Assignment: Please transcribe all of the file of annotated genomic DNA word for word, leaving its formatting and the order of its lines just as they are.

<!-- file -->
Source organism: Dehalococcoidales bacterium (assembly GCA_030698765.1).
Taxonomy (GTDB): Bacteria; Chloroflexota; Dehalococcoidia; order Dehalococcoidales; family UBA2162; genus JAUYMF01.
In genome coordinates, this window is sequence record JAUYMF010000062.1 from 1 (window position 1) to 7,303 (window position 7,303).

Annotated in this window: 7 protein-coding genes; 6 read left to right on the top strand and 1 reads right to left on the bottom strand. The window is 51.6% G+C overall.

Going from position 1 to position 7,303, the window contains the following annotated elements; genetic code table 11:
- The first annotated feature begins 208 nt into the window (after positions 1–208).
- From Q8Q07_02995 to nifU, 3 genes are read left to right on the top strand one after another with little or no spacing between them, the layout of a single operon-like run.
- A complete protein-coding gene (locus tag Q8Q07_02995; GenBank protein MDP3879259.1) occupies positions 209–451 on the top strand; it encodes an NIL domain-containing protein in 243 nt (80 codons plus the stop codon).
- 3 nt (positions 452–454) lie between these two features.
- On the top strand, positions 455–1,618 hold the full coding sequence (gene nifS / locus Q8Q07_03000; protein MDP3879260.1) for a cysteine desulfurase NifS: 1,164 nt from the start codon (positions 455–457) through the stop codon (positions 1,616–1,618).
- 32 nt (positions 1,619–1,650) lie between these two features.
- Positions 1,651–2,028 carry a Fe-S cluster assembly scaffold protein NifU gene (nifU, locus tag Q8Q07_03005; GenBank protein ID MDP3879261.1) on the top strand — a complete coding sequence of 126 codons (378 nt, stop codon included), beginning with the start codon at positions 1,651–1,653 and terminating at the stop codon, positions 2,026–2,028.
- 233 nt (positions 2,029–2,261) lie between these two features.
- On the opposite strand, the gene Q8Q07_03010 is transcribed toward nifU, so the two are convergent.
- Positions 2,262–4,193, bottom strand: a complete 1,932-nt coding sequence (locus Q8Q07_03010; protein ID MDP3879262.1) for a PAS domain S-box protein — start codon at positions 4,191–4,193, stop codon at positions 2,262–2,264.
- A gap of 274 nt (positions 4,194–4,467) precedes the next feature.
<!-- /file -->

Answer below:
Source organism: Dehalococcoidales bacterium (assembly GCA_030698765.1).
Taxonomy (GTDB): Bacteria; Chloroflexota; Dehalococcoidia; order Dehalococcoidales; family UBA2162; genus JAUYMF01.
In genome coordinates, this window is sequence record JAUYMF010000062.1 from 1 (window position 1) to 7,303 (window position 7,303).

Annotated in this window: 7 protein-coding genes; 6 read left to right on the top strand and 1 reads right to left on the bottom strand. The window is 51.6% G+C overall.

Going from position 1 to position 7,303, the window contains the following annotated elements; genetic code table 11:
- The first annotated feature begins 208 nt into the window (after positions 1–208).
- From Q8Q07_02995 to nifU, 3 genes are read left to right on the top strand one after another with little or no spacing between them, the layout of a single operon-like run.
- A complete protein-coding gene (locus tag Q8Q07_02995; GenBank protein MDP3879259.1) occupies positions 209–451 on the top strand; it encodes an NIL domain-containing protein in 243 nt (80 codons plus the stop codon).
- 3 nt (positions 452–454) lie between these two features.
- On the top strand, positions 455–1,618 hold the full coding sequence (gene nifS / locus Q8Q07_03000; protein MDP3879260.1) for a cysteine desulfurase NifS: 1,164 nt from the start codon (positions 455–457) through the stop codon (positions 1,616–1,618).
- 32 nt (positions 1,619–1,650) lie between these two features.
- Positions 1,651–2,028 carry a Fe-S cluster assembly scaffold protein NifU gene (nifU, locus tag Q8Q07_03005; GenBank protein ID MDP3879261.1) on the top strand — a complete coding sequence of 126 codons (378 nt, stop codon included), beginning with the start codon at positions 1,651–1,653 and terminating at the stop codon, positions 2,026–2,028.
- 233 nt (positions 2,029–2,261) lie between these two features.
- On the opposite strand, the gene Q8Q07_03010 is transcribed toward nifU, so the two are convergent.
- Positions 2,262–4,193, bottom strand: a complete 1,932-nt coding sequence (locus Q8Q07_03010; protein ID MDP3879262.1) for a PAS domain S-box protein — start codon at positions 4,191–4,193, stop codon at positions 2,262–2,264.
- A gap of 274 nt (positions 4,194–4,467) precedes the next feature.